Saturday, September 26, 2009

It was the best of times, and the worst of times

I always used to make fun of people who said that. Or people who would say "High school will be your best memories" or "You'll look back at university, and those will be the best years of your life." I thought it was ridiculous. The best times of your life are when you're living at home with your parents, thinking sneaking a drink or a joint was amazing? The best time of your life is moving away from everything you know, and being young, drunk and dumb? That's ridiculous.

Well yeah. It kind of is. And... it's kind of wonderful. Two of my dearest friends from University are getting married. They will make the 3rd & 4th of my roommates to get married- as a bonus to me, to they're getting married to each other. I'm going back out east for their wedding at the end of October, and the memories are flooding back. It's not the drinking, or the parties, or the classes, it's the memory of sitting with my friends, under the stars, on the bridge, staying up all night and stumbling in at noon after falling asleep under the stars, on the bridge. The best times were sitting in your room, listening to music, and dreaming of tomorrow- the tomorrow that surprisingly came true for both of us.

I remember the party, where the kid did four hits of acid, and we were young, dumb and scared, so we threw him out. We bought him a cab, and we didn't know his brother had just been hit by a train.

I remember freezing, cause we thought if we acted like scared wild animals, you couldn't see us.

I remember walking over to the bar in our pajamas, and having it feel more like home then home did.

I remember having classes where the professors not only knew my name, but where I lived, and cared about how I was doing.

I remember going for drives, just to see if we could get lost.

I remember the 24 hour diner, and the pizza with the sweet sauce.

I remember walking through the waterfowl park, while the ducks slept, but the fishers hunted

I remember losing you. All of you. Every one.

I remember how sometimes that town felt so wrong, and I still wonder what happened that still echos so painfully at night when there's no other noise to drown it out.

I remember when I wasn't surrounded by concrete and steel, but wood and grass.

I loved falling asleep under the stars, on the bridge.

Monday, September 14, 2009

Living as a home

It occurred to me that where you live, has a great impact on how you live. I haven't lived in one place for more then 6 years now, and that has defiantly altered my perspective on what my idea of home is: to me, it isn't where I live that is home, it is where the people I love are.

I lived in Toronto till I was 2, then moved to Stratford. when my parents divorced when I was 3, so mom and I moved again when I was 4. In grade 5, I moved in with my dad while mom moved jobs, and I moved back to Toronto when I was in grade 6. Mid way through grade 7, I moved back to Stratford, and in Grade 9, I moved back in with mom to Waterloo. In grade 11, I moved to Spain for a while. Then, I went off to MTA, where I lived in a different place each year, then moved backhere to Toronto.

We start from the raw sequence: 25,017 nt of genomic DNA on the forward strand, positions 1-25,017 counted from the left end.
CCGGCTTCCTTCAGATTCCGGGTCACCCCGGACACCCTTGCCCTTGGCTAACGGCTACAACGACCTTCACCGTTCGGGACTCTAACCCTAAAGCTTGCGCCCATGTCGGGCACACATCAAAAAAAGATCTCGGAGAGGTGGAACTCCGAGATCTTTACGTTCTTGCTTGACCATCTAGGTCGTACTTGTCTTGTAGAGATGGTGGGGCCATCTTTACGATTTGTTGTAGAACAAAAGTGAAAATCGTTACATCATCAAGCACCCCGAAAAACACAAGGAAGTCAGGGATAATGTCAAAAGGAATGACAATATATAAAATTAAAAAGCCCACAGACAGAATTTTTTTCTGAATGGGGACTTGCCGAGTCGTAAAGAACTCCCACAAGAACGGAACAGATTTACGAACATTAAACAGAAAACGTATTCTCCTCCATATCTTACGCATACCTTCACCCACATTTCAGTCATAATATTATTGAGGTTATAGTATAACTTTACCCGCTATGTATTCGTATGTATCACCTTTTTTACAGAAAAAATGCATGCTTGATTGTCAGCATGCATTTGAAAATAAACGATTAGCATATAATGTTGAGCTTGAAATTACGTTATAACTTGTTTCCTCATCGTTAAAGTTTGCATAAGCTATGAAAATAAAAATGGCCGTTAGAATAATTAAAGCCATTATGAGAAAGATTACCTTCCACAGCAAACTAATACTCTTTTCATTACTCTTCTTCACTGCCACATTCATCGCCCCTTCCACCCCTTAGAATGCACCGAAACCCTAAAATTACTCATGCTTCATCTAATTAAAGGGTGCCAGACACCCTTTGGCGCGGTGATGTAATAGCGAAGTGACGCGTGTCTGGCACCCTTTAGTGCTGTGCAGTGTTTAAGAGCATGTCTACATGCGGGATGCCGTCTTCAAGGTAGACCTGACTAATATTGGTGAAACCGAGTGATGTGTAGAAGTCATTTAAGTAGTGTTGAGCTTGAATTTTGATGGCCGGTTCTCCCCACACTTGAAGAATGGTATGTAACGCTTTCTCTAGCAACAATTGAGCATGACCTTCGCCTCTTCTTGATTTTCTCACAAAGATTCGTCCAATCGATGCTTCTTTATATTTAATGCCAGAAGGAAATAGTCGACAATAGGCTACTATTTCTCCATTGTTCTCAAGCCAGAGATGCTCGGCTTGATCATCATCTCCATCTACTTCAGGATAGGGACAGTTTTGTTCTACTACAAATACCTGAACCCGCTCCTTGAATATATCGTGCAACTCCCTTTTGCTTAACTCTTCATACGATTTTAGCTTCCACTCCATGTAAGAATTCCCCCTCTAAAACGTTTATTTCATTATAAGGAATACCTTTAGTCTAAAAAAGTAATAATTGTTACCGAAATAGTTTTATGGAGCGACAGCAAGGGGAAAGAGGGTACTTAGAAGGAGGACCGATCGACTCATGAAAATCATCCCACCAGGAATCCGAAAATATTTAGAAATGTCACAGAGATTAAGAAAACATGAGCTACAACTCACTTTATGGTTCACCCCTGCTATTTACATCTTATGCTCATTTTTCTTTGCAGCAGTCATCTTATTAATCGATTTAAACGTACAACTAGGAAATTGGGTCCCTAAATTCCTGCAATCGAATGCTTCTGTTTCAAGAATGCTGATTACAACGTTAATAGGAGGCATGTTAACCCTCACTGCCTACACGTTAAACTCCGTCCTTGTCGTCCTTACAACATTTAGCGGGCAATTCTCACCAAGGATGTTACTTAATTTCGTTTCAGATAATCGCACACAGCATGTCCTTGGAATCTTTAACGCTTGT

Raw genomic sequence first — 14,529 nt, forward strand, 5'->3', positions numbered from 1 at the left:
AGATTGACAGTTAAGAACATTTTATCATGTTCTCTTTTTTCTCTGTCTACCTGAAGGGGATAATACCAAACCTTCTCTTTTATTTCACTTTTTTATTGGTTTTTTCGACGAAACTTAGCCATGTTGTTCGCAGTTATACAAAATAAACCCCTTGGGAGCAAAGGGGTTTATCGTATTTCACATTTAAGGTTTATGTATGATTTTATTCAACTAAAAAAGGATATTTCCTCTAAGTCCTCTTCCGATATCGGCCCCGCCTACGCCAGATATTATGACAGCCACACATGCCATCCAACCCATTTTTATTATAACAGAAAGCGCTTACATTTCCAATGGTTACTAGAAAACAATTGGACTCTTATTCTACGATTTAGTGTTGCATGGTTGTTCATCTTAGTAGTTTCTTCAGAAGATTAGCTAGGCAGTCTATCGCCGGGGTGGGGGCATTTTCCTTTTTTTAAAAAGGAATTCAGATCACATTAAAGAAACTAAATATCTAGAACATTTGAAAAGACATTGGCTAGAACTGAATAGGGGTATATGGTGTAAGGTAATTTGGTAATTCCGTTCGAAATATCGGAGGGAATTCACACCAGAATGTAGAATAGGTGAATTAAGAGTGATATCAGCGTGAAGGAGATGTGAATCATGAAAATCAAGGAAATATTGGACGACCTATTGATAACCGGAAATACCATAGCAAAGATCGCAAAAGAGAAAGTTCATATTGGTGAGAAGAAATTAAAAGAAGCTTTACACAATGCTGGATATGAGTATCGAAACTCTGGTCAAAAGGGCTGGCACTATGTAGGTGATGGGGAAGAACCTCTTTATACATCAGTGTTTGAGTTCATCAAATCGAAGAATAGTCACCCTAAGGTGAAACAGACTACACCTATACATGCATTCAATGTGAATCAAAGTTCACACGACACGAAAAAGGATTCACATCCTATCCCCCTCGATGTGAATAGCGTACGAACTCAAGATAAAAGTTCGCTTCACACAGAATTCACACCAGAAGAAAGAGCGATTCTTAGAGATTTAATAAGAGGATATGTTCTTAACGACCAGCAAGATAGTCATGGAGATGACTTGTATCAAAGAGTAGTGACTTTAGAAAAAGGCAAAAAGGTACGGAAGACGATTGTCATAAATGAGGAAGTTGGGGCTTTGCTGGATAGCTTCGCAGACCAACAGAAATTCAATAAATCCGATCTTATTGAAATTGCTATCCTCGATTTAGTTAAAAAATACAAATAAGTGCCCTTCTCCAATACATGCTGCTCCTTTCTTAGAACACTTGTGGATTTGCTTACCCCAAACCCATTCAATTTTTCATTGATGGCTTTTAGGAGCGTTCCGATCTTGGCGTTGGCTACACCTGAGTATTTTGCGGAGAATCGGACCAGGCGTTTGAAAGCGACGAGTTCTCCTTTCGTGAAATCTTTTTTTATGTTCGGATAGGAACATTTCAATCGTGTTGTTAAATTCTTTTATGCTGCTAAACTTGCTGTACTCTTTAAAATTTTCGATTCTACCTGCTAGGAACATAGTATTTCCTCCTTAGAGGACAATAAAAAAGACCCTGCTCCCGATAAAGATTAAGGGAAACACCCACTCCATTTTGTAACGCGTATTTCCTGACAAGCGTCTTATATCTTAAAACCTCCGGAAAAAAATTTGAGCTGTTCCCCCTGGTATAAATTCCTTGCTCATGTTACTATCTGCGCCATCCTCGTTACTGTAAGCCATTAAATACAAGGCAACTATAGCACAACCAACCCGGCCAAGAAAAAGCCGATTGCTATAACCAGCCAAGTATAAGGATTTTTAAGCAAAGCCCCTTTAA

I think what struck me, is how much STUFF makes it home. My computer, my pillow, my pictures, my books. That seems horribly materialistic, but when you're living in a place and not a home I think this is what makes the difference. Stuff is memories, comfort, familiarity and truly something that matters. It doesn't have to have a cost, just a memory that reminds you of a place that felt more like home.

All I know, is I love my appt, and don't want to move anytime soon, but I know I will. We just painted (one wall is a chalkboard!) and moved furniture around, and got a new workspace, bought a new bed (king size!) and will soon be inviting friends over to draw on the wall- instant art that means something.

Monday, September 7, 2009

Food as more then just food.

I was raised surrounded by food. My mother's side is Jewish and food was a central part of life. My Dad's mother was an amazing baker. My Nanny was Italian, and taught me to hold a cleaver as soon as she thought was reasonable- I was about 4. My mom was the first ED of a fairly famous Chef school (one that currently has it's own tv show) and I grew up having cusine - not food, cusine- as a huge part of my life. There was one restaurant that arguable defined my childhood. The owner and chef are two men who I have always admired, respected and looked up to- though this didn't stop me from demanding to be made pasta instead of fois gras. The owner introduced me to amazing food, wine and what true service should be.

I start school this Wednesday, and my mom seeing how frazzled I was suggested a trip to where I grew up for a theatre & food overnight. We saw the wonderfully done "A Funny thing happened on the way to the forum" and then ate dinner at Rundles. Which was as always, amazing.

Tuesday, September 1, 2009


I start school in exactly a week.

Also, I painted a wall in my condo chalkboard.